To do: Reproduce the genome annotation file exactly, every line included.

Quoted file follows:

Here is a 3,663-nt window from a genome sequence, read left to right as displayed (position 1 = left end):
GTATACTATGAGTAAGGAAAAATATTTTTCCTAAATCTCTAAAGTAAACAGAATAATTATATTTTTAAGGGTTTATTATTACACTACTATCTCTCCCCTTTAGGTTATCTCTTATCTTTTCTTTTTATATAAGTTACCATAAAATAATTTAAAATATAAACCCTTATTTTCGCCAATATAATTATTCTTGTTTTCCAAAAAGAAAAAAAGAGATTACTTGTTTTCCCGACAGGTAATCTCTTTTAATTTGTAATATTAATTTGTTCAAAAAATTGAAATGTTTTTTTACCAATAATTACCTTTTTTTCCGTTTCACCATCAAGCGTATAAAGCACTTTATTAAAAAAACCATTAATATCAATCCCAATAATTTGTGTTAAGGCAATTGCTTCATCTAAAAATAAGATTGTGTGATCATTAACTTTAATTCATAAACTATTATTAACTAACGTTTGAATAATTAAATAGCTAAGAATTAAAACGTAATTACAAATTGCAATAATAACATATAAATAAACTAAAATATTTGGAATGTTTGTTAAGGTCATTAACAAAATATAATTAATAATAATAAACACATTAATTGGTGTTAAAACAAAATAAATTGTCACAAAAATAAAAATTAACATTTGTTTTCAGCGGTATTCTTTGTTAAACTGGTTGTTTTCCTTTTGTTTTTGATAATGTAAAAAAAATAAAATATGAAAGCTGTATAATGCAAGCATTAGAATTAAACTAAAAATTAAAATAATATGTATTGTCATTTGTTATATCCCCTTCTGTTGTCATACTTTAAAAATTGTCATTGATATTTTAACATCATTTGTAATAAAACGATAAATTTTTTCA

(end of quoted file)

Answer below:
Here is a 3,663-nt window from a genome sequence, read left to right as displayed (position 1 = left end):
GTATACTATGAGTAAGGAAAAATATTTTTCCTAAATCTCTAAAGTAAACAGAATAATTATATTTTTAAGGGTTTATTATTACACTACTATCTCTCCCCTTTAGGTTATCTCTTATCTTTTCTTTTTATATAAGTTACCATAAAATAATTTAAAATATAAACCCTTATTTTCGCCAATATAATTATTCTTGTTTTCCAAAAAGAAAAAAAGAGATTACTTGTTTTCCCGACAGGTAATCTCTTTTAATTTGTAATATTAATTTGTTCAAAAAATTGAAATGTTTTTTTACCAATAATTACCTTTTTTTCCGTTTCACCATCAAGCGTATAAAGCACTTTATTAAAAAAACCATTAATATCAATCCCAATAATTTGTGTTAAGGCAATTGCTTCATCTAAAAATAAGATTGTGTGATCATTAACTTTAATTCATAAACTATTATTAACTAACGTTTGAATAATTAAATAGCTAAGAATTAAAACGTAATTACAAATTGCAATAATAACATATAAATAAACTAAAATATTTGGAATGTTTGTTAAGGTCATTAACAAAATATAATTAATAATAATAAACACATTAATTGGTGTTAAAACAAAATAAATTGTCACAAAAATAAAAATTAACATTTGTTTTCAGCGGTATTCTTTGTTAAACTGGTTGTTTTCCTTTTGTTTTTGATAATGTAAAAAAAATAAAATATGAAAGCTGTATAATGCAAGCATTAGAATTAAACTAAAAATTAAAATAATATGTATTGTCATTTGTTATATCCCCTTCTGTTGTCATACTTTAAAAATTGTCATTGATATTTTAACATCATTTGTAATAAAACGATAAATTTTTTCA